- Blog Post
- Blog posts represent the views of CFR fellows and staff and not those of CFR, which takes no institutional positions.
Syria. Diplomats in New York appeared stymied in their efforts to craft a new United Nations Security resolution calling for the removal of Syria’s chemical weapons arsenal. The Security Council began discussing a resolution on Tuesday to support last weekend’s U.S.-Russia deal that called for Syria to account for its chemical weapons within one week and for the destruction of its entire arsenal by mid-2014; members are divided over whether or not to include the threat of sanctions or force. Last Saturday, Secretary of State Kerry said, “We agreed that Syria must submit within a week – not in 30 days, but in one week -- a comprehensive listing.” Yesterday, however, State Department spokeswoman Marie Hard said that, “We’ve never said it was a hard and fast deadline.”
Russian president Vladimir Putin reiterated his suggestion today that the chemical weapons use in Syria had been carried out by the opposition, saying, “We have every reason to believe it was a cunning provocation.” Russian foreign minister Sergei Lavrov said on Wednesday that Russia will present evidence to the UN Security Council of chemical weapons use by the Syrian opposition, while one of his deputies called the recently released report from the UN chemical weapons experts “distorted.” Syrian president Bashar al-Assad appeared today in an interview with Fox News and said that Syria could make the chemical weapons sites accessible to international experts “tomorrow,” but that he has heard the process of destroying the weapons will take approximately one year.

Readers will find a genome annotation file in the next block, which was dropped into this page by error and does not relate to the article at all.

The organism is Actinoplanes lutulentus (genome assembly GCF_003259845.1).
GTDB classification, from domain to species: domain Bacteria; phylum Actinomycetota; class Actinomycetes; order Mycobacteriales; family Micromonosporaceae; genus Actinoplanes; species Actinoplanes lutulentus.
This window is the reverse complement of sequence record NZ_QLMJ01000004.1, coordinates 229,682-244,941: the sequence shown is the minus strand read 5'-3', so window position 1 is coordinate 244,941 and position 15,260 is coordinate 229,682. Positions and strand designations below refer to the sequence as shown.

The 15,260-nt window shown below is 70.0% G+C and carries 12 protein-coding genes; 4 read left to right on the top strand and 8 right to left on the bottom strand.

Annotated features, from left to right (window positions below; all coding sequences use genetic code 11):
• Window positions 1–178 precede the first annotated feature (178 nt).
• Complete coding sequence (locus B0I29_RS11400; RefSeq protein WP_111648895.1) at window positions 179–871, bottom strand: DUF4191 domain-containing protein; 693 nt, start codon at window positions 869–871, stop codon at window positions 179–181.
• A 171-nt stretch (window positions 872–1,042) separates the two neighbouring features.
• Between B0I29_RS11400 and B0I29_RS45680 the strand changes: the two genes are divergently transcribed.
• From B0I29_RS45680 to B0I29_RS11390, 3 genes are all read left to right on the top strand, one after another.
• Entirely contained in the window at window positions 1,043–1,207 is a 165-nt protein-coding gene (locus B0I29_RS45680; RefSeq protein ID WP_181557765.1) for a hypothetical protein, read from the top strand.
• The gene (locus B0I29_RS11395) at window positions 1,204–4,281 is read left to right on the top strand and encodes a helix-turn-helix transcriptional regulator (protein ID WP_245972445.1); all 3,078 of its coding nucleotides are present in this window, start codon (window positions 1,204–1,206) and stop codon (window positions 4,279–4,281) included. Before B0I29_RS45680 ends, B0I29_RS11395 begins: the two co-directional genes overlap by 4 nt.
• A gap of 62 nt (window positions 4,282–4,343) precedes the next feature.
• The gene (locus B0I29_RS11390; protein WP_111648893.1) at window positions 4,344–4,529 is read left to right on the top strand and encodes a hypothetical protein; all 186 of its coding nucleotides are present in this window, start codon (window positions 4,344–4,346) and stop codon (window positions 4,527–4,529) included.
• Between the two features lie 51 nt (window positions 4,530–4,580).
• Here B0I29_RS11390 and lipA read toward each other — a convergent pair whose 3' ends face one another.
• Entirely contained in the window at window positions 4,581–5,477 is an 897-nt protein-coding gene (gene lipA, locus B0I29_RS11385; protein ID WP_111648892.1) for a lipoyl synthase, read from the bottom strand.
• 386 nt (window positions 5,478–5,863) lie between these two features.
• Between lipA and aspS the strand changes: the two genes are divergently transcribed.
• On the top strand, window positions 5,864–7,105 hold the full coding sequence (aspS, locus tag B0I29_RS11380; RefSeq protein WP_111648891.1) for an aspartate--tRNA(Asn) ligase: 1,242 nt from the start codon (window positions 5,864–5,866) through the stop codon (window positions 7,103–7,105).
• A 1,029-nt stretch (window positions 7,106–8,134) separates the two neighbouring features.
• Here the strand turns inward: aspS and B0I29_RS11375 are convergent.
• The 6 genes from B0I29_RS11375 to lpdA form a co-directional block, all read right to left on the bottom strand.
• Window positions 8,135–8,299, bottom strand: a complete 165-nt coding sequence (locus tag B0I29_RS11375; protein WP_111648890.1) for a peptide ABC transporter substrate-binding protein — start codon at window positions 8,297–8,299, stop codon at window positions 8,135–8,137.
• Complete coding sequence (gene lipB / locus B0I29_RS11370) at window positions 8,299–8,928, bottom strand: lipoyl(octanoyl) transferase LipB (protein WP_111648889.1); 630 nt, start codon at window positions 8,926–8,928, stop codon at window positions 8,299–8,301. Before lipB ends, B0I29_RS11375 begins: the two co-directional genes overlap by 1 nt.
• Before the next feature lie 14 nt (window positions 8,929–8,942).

Egypt. Egyptian security forces engaged in a deadly firefight today with armed supporters of deposed president Mohamed Morsi in Kerdasa, just outside Cairo. Police general Nabil Farrag was shot to death, with his forces arresting at least fifty suspected militants. Egyptian state television announced today that the curfew imposed on August 14 will begin an hour later (midnight) and be lifted and hour earlier (5 am) starting on Saturday. Meanwhile, one of Morsi’s lawyers said yesterday that the ousted president spoke with his family by telephone last week for the first time since he was detained by the Egyptian military in July.
U.S. Foreign Policy
Iran. White House spokesman Jay Carney said yesterday that President Barack Obama’s confidential letter to Iranian president Hassan Rouhani declared the United States’ readiness to resolve the nuclear dispute with Iran in a way “allows Iran to demonstrate that its nuclear program is for exclusively peaceful purpose.” Obama confirmed the exchange of letters with Iran’s new president, Hassan Rouhani, in an interview with George Stephanopoulos on ABC’s This Week on Sunday. In the same interview, Obama said that Iran should not think that the United States will not strike because it has not struck in Syria, and that the nuclear issue is more significant to the United States than the chemical weapons issue. Both Obama and Rouhani are set to address the UN General Assembly next week in New York, but are not scheduled to meet.